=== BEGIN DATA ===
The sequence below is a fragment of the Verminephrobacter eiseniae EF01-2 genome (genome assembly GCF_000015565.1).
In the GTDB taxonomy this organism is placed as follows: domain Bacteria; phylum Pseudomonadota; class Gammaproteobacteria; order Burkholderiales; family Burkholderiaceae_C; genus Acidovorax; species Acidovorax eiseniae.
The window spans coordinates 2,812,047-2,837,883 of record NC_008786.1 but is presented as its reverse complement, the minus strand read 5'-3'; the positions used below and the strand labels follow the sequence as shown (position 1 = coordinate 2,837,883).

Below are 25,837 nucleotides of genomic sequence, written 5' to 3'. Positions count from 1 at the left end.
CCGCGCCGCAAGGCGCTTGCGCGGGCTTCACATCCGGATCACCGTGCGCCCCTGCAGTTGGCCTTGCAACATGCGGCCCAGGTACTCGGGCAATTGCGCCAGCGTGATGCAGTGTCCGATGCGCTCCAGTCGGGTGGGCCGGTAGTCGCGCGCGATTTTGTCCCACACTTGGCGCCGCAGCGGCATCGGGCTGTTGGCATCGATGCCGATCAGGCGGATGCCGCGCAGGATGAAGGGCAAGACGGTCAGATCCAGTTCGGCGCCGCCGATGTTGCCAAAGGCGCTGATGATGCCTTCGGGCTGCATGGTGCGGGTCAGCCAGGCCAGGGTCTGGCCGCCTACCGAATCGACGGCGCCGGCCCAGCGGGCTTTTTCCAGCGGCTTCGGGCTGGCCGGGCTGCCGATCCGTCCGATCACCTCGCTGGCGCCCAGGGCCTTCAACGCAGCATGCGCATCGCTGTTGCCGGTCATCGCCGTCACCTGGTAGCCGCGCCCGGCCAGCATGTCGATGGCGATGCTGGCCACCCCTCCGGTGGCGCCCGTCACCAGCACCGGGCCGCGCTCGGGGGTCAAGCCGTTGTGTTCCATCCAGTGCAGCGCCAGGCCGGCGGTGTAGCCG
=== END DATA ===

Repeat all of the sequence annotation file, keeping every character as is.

The sequence below is a fragment of the Verminephrobacter eiseniae EF01-2 genome (genome assembly GCF_000015565.1).
In the GTDB taxonomy this organism is placed as follows: domain Bacteria; phylum Pseudomonadota; class Gammaproteobacteria; order Burkholderiales; family Burkholderiaceae_C; genus Acidovorax; species Acidovorax eiseniae.
The window spans coordinates 2,812,047-2,837,883 of record NC_008786.1 but is presented as its reverse complement, the minus strand read 5'-3'; the positions used below and the strand labels follow the sequence as shown (position 1 = coordinate 2,837,883).

Below are 25,837 nucleotides of genomic sequence, written 5' to 3'. Positions count from 1 at the left end.
CCGCGCCGCAAGGCGCTTGCGCGGGCTTCACATCCGGATCACCGTGCGCCCCTGCAGTTGGCCTTGCAACATGCGGCCCAGGTACTCGGGCAATTGCGCCAGCGTGATGCAGTGTCCGATGCGCTCCAGTCGGGTGGGCCGGTAGTCGCGCGCGATTTTGTCCCACACTTGGCGCCGCAGCGGCATCGGGCTGTTGGCATCGATGCCGATCAGGCGGATGCCGCGCAGGATGAAGGGCAAGACGGTCAGATCCAGTTCGGCGCCGCCGATGTTGCCAAAGGCGCTGATGATGCCTTCGGGCTGCATGGTGCGGGTCAGCCAGGCCAGGGTCTGGCCGCCTACCGAATCGACGGCGCCGGCCCAGCGGGCTTTTTCCAGCGGCTTCGGGCTGGCCGGGCTGCCGATCCGTCCGATCACCTCGCTGGCGCCCAGGGCCTTCAACGCAGCATGCGCATCGCTGTTGCCGGTCATCGCCGTCACCTGGTAGCCGCGCCCGGCCAGCATGTCGATGGCGATGCTGGCCACCCCTCCGGTGGCGCCCGTCACCAGCACCGGGCCGCGCTCGGGGGTCAAGCCGTTGTGTTCCATCCAGTGCAGCGCCAGGCCGGCGGTGTAGCCG